National Group Says All School Buses Should Have Seat Belts
Unclear whether safety belt would have saved a five-year-old killed in Monday crash
Most school buses don't have seat belts for the kids they transport, but a group led by a doctor is trying to change that.
"I don't want to take books away from the kids, but on the other hand, I want to make sure the kids get to school in one piece," says Dr. Alan Ross, president of the National Coalition for School Bus Safety.
It isn't clear that seat belts would have saved the life of Donasty Smith, 5, who was killed along with a bus driver Monday morning when the bus headed to Lighthouse Charter School crashed into the pillar of a railroad overpass on South Emerson Avenue. The National Highway Traffic Safety Administration says school buses are among the safest forms of travel, with an average of 19 fatalities every year, and says seat belts would not make school buses measureably safer. Dr. Ross says he doesn't see how that can be true. "Just because you put padding on the seat backs and seat fronts doesn't mean you protect the occupant. Many crashes, kids bounce off the walls and off the ceilings and off each other," Ross says.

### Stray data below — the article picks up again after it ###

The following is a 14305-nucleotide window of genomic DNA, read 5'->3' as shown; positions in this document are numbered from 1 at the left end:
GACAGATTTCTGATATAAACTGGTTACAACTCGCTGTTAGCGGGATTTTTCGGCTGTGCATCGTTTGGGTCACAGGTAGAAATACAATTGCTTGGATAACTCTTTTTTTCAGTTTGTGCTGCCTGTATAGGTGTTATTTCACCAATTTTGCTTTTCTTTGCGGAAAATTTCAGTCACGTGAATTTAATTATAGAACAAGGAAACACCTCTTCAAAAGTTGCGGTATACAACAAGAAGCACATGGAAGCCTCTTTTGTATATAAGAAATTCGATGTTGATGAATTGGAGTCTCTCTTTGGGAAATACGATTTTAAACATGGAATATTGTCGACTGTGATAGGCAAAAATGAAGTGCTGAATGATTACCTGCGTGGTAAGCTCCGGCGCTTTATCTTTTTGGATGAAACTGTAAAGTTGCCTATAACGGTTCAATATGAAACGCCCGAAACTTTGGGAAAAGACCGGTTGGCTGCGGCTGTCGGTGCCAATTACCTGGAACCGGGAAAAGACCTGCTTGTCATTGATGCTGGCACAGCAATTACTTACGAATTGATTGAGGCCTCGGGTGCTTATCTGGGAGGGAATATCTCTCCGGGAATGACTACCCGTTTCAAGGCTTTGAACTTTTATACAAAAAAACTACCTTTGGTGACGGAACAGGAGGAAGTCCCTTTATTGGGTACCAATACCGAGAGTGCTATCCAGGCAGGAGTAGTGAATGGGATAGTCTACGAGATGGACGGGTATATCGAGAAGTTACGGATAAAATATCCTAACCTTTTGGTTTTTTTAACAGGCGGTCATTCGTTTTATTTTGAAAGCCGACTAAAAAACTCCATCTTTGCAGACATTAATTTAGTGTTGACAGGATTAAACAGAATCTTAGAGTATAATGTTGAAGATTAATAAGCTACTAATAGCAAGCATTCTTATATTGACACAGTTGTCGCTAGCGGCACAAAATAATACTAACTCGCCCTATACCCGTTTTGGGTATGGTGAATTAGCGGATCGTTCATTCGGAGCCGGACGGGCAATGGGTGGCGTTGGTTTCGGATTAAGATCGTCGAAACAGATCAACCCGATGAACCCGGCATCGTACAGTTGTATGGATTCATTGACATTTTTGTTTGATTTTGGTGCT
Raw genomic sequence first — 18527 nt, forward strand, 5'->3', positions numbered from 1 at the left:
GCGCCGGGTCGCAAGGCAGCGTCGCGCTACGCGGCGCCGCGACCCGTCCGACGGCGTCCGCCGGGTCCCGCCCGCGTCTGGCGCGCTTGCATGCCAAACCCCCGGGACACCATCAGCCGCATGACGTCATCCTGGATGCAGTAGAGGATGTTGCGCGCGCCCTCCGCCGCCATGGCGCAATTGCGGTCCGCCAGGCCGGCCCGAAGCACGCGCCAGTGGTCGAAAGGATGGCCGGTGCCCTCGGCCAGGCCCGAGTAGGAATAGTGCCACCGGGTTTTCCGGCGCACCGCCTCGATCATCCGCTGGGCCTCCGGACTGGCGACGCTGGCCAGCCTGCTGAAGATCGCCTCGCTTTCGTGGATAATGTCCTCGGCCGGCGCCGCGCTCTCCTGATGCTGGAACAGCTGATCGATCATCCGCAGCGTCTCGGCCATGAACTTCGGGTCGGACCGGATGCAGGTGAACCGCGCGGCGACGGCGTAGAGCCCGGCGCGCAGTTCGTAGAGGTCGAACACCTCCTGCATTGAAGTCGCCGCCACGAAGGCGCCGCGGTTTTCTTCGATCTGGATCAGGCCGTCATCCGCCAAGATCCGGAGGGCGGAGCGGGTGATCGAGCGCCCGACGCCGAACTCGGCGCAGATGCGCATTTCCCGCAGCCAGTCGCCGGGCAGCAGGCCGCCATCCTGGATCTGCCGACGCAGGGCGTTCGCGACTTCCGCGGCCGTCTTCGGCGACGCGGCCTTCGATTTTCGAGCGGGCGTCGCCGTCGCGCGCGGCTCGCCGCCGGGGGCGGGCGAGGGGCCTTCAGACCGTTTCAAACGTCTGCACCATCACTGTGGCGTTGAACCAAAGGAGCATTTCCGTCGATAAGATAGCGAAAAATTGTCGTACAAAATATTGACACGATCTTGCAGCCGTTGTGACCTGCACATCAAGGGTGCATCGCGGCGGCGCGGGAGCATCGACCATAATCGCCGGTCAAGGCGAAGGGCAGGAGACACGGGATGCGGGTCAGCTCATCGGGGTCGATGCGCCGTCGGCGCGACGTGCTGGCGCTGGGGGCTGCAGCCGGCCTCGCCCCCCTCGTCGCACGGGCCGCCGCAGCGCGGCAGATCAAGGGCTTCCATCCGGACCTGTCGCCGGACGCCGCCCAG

Most school systems say tight budgets won't allow them to retrofit school buses with seat belts or purchase new buses with them. Ross says adding safety belts to a new bus adds roughly $3,000 to its cost, which he considers relatively cheap. "The fact that you amortize that over the 15-year life of the bus," Ross says, "the bus is costing $75,000 and this enhancement is only $3,000, I don't know of many parents who wouldn't pay pennies a day to secure the safety of their children."
Ross also says it is unfair to hold parents who drive their kids to one standard and school buses to another. "We've gotten to the point that it's illegal to transport a child in your car without buckling them in appropriately. There is horrible hypocrisy, and the hypocrisy is in the political nature of these decisions."